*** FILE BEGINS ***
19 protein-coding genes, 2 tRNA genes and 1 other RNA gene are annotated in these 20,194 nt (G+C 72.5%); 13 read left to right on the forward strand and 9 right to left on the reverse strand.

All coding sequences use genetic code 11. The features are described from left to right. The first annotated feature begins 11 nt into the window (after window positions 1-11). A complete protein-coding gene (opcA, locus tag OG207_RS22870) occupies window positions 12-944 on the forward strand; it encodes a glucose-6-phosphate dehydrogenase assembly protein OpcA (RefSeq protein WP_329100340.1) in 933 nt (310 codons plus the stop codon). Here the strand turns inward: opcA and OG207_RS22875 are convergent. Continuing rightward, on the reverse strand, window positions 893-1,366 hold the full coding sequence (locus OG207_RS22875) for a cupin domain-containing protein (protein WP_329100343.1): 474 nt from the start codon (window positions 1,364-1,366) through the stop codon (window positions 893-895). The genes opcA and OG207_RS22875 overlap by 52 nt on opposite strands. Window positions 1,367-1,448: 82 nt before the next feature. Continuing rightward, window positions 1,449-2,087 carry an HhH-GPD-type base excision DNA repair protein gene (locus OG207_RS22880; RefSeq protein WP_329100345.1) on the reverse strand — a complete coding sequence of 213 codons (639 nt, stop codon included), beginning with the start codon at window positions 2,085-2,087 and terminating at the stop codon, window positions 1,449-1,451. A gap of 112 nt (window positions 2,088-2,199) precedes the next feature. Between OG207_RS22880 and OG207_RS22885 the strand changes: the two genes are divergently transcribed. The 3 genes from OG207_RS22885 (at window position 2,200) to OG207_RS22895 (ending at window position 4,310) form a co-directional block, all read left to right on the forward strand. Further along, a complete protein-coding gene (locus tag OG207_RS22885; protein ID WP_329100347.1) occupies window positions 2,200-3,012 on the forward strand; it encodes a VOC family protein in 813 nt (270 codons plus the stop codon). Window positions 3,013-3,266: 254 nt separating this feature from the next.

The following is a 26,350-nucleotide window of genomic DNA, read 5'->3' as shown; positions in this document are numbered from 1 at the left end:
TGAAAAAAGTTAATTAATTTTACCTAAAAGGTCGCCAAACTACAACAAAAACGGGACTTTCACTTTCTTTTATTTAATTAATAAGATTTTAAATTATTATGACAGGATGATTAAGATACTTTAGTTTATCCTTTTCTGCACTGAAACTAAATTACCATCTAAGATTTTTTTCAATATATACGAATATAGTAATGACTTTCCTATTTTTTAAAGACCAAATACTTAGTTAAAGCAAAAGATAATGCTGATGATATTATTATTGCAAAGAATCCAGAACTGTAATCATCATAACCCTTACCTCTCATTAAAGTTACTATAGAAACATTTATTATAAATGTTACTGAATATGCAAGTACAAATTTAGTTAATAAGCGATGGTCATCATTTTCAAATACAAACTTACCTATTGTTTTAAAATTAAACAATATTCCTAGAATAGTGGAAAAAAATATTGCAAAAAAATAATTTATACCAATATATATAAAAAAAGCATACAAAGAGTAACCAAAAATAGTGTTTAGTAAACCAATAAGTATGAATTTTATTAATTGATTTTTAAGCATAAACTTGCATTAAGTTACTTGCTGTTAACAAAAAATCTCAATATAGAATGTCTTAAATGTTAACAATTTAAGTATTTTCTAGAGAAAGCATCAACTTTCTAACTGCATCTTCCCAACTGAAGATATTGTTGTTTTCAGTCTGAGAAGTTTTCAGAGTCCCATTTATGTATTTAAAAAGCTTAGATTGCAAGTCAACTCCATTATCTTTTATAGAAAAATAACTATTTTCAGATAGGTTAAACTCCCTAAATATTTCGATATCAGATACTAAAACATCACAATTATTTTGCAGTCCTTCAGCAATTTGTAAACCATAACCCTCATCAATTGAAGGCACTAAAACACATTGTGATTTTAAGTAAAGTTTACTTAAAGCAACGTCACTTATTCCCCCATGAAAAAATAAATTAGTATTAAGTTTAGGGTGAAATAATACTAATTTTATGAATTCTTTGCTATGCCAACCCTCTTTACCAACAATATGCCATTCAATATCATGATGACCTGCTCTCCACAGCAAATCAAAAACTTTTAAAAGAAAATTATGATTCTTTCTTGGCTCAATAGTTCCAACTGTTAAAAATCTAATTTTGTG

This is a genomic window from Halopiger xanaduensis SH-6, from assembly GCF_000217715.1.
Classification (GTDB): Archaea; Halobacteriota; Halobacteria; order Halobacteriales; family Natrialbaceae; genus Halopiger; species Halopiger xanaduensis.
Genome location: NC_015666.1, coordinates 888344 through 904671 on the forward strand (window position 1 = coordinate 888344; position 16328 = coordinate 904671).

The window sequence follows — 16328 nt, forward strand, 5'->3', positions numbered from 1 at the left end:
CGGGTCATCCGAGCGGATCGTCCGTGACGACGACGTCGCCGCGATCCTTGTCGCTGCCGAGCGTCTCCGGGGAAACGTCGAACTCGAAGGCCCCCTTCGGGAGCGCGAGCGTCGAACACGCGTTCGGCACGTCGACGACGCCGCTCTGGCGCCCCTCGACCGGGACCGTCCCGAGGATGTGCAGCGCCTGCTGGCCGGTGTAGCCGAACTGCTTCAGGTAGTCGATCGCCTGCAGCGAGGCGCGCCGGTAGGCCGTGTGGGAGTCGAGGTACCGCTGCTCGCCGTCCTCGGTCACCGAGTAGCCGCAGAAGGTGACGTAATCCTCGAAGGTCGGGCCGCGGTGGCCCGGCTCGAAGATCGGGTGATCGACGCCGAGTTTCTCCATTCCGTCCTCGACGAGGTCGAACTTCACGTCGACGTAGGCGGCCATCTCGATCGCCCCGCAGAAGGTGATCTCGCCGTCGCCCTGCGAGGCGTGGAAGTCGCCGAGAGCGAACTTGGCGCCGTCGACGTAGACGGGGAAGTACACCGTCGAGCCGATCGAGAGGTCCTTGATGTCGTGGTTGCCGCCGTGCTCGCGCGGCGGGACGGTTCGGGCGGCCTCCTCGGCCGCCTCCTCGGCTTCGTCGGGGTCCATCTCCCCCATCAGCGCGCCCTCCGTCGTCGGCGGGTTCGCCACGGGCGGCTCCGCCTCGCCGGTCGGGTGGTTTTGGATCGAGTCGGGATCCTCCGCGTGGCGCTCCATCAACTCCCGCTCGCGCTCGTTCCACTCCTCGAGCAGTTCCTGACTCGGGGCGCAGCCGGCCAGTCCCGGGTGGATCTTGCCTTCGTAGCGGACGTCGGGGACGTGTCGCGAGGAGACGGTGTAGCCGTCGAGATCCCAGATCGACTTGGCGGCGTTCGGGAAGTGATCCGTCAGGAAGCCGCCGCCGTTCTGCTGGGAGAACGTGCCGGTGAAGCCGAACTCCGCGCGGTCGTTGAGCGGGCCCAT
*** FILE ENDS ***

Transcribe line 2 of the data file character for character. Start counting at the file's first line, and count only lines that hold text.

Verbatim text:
All coding sequences use genetic code 11. The features are described from left to right. The first annotated feature begins 11 nt into the window (after window positions 1-11). A complete protein-coding gene (opcA, locus tag OG207_RS22870) occupies window positions 12-944 on the forward strand; it encodes a glucose-6-phosphate dehydrogenase assembly protein OpcA (RefSeq protein WP_329100340.1) in 933 nt (310 codons plus the stop codon). Here the strand turns inward: opcA and OG207_RS22875 are convergent. Continuing rightward, on the reverse strand, window positions 893-1,366 hold the full coding sequence (locus OG207_RS22875) for a cupin domain-containing protein (protein WP_329100343.1): 474 nt from the start codon (window positions 1,364-1,366) through the stop codon (window positions 893-895). The genes opcA and OG207_RS22875 overlap by 52 nt on opposite strands. Window positions 1,367-1,448: 82 nt before the next feature. Continuing rightward, window positions 1,449-2,087 carry an HhH-GPD-type base excision DNA repair protein gene (locus OG207_RS22880; RefSeq protein WP_329100345.1) on the reverse strand — a complete coding sequence of 213 codons (639 nt, stop codon included), beginning with the start codon at window positions 2,085-2,087 and terminating at the stop codon, window positions 1,449-1,451. A gap of 112 nt (window positions 2,088-2,199) precedes the next feature. Between OG207_RS22880 and OG207_RS22885 the strand changes: the two genes are divergently transcribed. The 3 genes from OG207_RS22885 (at window position 2,200) to OG207_RS22895 (ending at window position 4,310) form a co-directional block, all read left to right on the forward strand. Further along, a complete protein-coding gene (locus tag OG207_RS22885; protein ID WP_329100347.1) occupies window positions 2,200-3,012 on the forward strand; it encodes a VOC family protein in 813 nt (270 codons plus the stop codon). Window positions 3,013-3,266: 254 nt separating this feature from the next.